Life in the digital world is exhausting. It’s a barrage of new devices, world altering apps and #lifehacks. Using Forever 21 as a trend barometer, if what was old is indeed new again then maybe analog is the future. Make no mistake, the 21st century is great, but does everything need a digital update? I present the note taking app. There is no replacement for a pen and pad. Note taking apps have never jibed with me. The victorious feeling associated with drawing a bold line through a completed task is unequalled. We were on to something with the Trapper Keeper.
During a recent journey down the Instagram rabbit hole, I happened upon the bullet journal. Captured in a delicately curated Moleskin lived easy to adopt principles for list making and goal setting. To-dos were categorized and goals were charted in a visually stunning fashion. Doesn’t hurt that the tutorials are oddly soothing (borderline hypnotic) to watch.
Eureka! A thinly veiled Lisa Frank diary for grown-ups, the bullet journal was going restore my digital analog equilibrium and create harmony. This was also going to save my purse from being a repository of Post-its containing grocery lists, to-dos and pizza recommendations. I couldn’t continue living in a world where, due to my sieve brain, exceptional pizza went uneaten. Full disclosure: this project was motivated entirely by pizza.
In theory, my bullet journal was going to be the envy of every bullet journalist the world over. A trip to Michaels and more dollars shed than I’ll admit later, I had the requisite markers, stickers and Washi tape. I hurried home, dumped out my loot like a kid with their Halloween candy and got to work.
After an hour, I was feeling the opposite of inspired. Overwhelmed and frustrated, I was paralyzed by the pressure to create a masterpiece on my first attempt. My inner monologue was racing with thoughts and questions: This looked easier on YouTube, Why is it so difficult to draw a straight line? Is Wite-Out still a thing and is it available on Prime? I walked to my kitchen and stress ate some humble pie.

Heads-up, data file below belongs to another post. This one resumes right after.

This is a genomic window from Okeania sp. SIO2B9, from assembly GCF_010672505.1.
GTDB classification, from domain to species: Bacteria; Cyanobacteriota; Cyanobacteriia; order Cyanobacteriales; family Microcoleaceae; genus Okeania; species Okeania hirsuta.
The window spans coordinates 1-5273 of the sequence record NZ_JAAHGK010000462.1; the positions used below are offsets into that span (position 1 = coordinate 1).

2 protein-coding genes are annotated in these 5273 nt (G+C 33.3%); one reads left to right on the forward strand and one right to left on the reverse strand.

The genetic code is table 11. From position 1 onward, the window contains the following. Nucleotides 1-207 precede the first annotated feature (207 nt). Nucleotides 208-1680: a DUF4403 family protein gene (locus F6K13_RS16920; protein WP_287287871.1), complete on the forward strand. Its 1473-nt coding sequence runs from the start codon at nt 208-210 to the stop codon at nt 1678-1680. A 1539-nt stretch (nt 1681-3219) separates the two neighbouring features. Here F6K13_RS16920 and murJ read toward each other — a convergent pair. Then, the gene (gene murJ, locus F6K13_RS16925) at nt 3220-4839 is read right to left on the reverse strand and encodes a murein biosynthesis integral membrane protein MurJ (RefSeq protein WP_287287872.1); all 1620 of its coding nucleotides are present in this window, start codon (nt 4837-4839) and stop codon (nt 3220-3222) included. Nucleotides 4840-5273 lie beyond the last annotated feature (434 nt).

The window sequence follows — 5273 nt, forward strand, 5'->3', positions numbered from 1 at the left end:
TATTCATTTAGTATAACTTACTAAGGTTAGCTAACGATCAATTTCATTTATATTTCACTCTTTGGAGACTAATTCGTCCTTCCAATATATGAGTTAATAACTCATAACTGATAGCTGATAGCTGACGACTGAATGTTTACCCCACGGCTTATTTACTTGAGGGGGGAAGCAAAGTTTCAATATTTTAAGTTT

How was I stressing over something that was packaged and sold as soothing? Suddenly, there it was. My Oprah “A-ha” moment. I was duped by the internet. Inconceivable!
Did I anticipate finding greater meaning in creating a bullet journal? Certainly not. Sharing a few points for reflection:
1) You do you
It’s perfectly fine if your life bullet journal doesn’t resemble what you see on the internet. Understand that most all of what you see in the digital world is the highly edited and final version of many draft iterations. Be kind to yourself. Celebrate that you’ve made the leap to try something new.
2) Start small
Trying something new is exhilarating yet scary. It’s why we generally stay in our own lane. Start somewhere and that’s good enough.
3) Be authentic
Not a linear person? Me either. Perhaps you don’t have the bandwidth watch tutorials and painstakingly draw grids. If you want to throw your Washi tape out the window, buy one of these and pretend nothing happened– rock on.
In reality, my bullet journal is far from Pinterest-worthy. It is an orange notebook that contains my half-baked thoughts scribbled in my print cursive hybrid. While TED isn’t calling me to present on bullet journaling; I don’t consider my foray a waste of time or resources. I’ve adopted new organizational principles and welcomed a semblance of order to my world.
Guest Post by: Stephanie Asymkos